Podcast series explores the treatment of women who don’t have children

Islington actor Victoria Emslie appears in a monologue about women who don't have children The End o

Islington actor Victoria Emslie appears in a monologue about women who don't have children The End of The Line - Credit: Archant

A dozen short dramatic monologues featuring women who share one thing in common, aims to change the conversation of judgement around those who are child-free

The End of The Line

The End of The Line - Credit: Archant

The taboo around women who don’t have children - and how they are treated by society - is explored in a dozen new podcasts.

Islington actress Victoria Emslie is among those appearing in The End of The Line audio-fictions.

Based on true stories, the 15 minute monologues feature very different characters who share one thing in common. For some the choice is conscious, for others it involves loss and trauma, but all feel judged by their child-free existence.

Mark Heywood was spurred on to create the series by the intrusive questions people ask him about why he and his wife don’t have children. He collaborated closely with all 12 actresses and incorporated their experiences into the stories.

Children of Men actress Clare-Hope Ashitey appears in a monologue about women who don't have childre

Children of Men actress Clare-Hope Ashitey appears in a monologue about women who don't have children The End of The Line - Credit: Archant

They include Svetlana, who is hassled during her weekly phone call to her Bulgarian mother to find a boyfriend; Skylar, who was once dumped on a first date because she didn’t want kids; Mary, who rants eloquently against giving up her seat to pregnant women 20 years younger; Louise, whose family history of serious mental health issues leaves her thinking it’s ‘f***ed up to have children,’ and waitress Bryony for whom ‘the answer to why you don’t have kids comes from a dark place.’

“I have been staggered by the generosity with which people have helped us explore their stories”, said Heywood. “Some of them are heart-breaking, some of are laugh out loud funny. But each is a real person who has been on the receiving end of incredibly sensitive questions.”

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Emslie, who appeared in The Frankenstein Chronicles and Downton Abbey, and founded Primetime, a global visibility programme for women working behind the camera, said: “It’s a topic very close to home so I jumped at the opportunity to add my voice to the conversation. Female-centric projects which challenge gender stereotypes and tropes are so important for normalising experiences felt by so many, in addition to the feeling of seeing yourself represented in these characters’ stories. Never underestimate the power of representation.”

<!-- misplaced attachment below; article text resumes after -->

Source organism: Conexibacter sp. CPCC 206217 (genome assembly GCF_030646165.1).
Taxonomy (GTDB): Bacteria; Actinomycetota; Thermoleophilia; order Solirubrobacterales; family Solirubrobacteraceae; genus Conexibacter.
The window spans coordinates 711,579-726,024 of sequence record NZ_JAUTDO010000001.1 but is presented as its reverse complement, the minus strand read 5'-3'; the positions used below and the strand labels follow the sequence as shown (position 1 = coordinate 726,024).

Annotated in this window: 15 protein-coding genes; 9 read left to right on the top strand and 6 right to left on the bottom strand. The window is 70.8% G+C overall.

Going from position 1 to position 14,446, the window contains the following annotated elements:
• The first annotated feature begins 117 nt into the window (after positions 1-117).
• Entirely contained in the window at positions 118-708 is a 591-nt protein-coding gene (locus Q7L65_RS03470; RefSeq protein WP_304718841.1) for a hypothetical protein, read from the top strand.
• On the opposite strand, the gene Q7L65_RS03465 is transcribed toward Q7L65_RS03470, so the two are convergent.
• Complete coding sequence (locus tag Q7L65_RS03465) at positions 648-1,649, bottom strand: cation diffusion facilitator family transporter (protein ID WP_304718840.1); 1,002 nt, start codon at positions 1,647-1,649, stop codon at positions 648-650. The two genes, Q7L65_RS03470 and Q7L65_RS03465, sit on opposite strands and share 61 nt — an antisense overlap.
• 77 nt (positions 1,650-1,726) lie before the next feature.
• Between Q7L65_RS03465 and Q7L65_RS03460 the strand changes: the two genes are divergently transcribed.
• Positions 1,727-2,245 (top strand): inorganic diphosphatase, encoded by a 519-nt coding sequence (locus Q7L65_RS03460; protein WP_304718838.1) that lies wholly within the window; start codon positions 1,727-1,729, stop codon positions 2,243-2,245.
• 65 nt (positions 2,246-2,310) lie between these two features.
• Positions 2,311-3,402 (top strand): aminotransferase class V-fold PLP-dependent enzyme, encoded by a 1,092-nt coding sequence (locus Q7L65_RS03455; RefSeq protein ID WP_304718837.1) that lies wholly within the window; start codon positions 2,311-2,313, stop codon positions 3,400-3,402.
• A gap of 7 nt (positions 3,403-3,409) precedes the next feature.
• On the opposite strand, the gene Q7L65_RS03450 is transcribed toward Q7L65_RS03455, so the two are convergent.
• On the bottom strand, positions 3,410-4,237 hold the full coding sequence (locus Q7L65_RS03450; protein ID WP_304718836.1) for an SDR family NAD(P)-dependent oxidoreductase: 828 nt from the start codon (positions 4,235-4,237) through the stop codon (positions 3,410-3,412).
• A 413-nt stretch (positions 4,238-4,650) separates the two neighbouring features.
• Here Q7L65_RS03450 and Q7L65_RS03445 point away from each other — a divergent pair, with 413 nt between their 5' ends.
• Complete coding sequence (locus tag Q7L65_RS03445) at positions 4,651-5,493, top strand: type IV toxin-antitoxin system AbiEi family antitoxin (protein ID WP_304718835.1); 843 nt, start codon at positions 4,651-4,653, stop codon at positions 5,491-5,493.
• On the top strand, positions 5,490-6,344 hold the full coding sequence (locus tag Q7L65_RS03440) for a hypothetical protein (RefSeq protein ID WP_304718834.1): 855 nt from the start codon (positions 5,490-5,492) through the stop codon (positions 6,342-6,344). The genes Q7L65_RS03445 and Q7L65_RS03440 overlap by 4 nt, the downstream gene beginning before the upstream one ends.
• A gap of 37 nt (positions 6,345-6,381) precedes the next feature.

Praising the diversity of women’s stories linked by a common thread she adds: “It will hopefully help us to challenge these societal norms and pressures we put on women of all ages. Let’s move the conversation away from being ‘controversial’ and normalise the fact that not all women will become mothers. What that would mean in one person’s life should not be projected onto another’s. Being able to give birth does not mean that choice and other factors should not be equally as valid. At a time where we are still fighting for equal opportunities and against many other inequalities, women should not be made to feel unequal to others in a side of their lives which is deeply personal.”

The Thick of It actress Polly Kemp fed her experience of choosing not to have children into the character of Mary. She said: “Childlessness is the result of lots of different situations and needs to be part of bigger, braver conversations where we see value in everyone’s personal decision.

“Culturally there is an issue where women who don’t have children are either to be pitied or ignored. It can often feel like only the views of parents’ matter, that they are perceived to be contributing to the greater good of humanity in a more profound way than those who have not popped out a couple of kids. Often me and my happily childless husband are in the company of other couples and the subject of children dominates the conversation. It can go on all evening without a second’s pause that we might find it quite tedious, not tragic, but incredibly boring.”

Kemp says expecting people to have children is “a lazy way of thinking” in times of pandemic, over population and climate change.

“Perhaps we should value those who’ve made the decision not to add a burden to the world’s diminishing resources and help young women and men see that as a viable choice.”

Haringey actress Clare-Hope Ashitey who has starred in Top Boy, Doctor Who and Children of Men, said her own thoughts and behaviours were not as “well considered as they could or should have been”.

“It’s a learned instinct to ask people if they have kids and if not, why not, and I’ve had to confront the ways in which that is insensitive, unacceptable and irrelevant. How we talk to and about women who don’t have children is just as important as how we talk to and about any other group of people.

It’s a remarkable blind spot in society. There is increasing awareness about social, moral and mental health issues (though we are far, FAR from where we need to be) but then there are areas like this where attitudes have barely changed.”

All episodes are now available on all podcast formats.

Further details at www.facebook.com/endofthelinestory/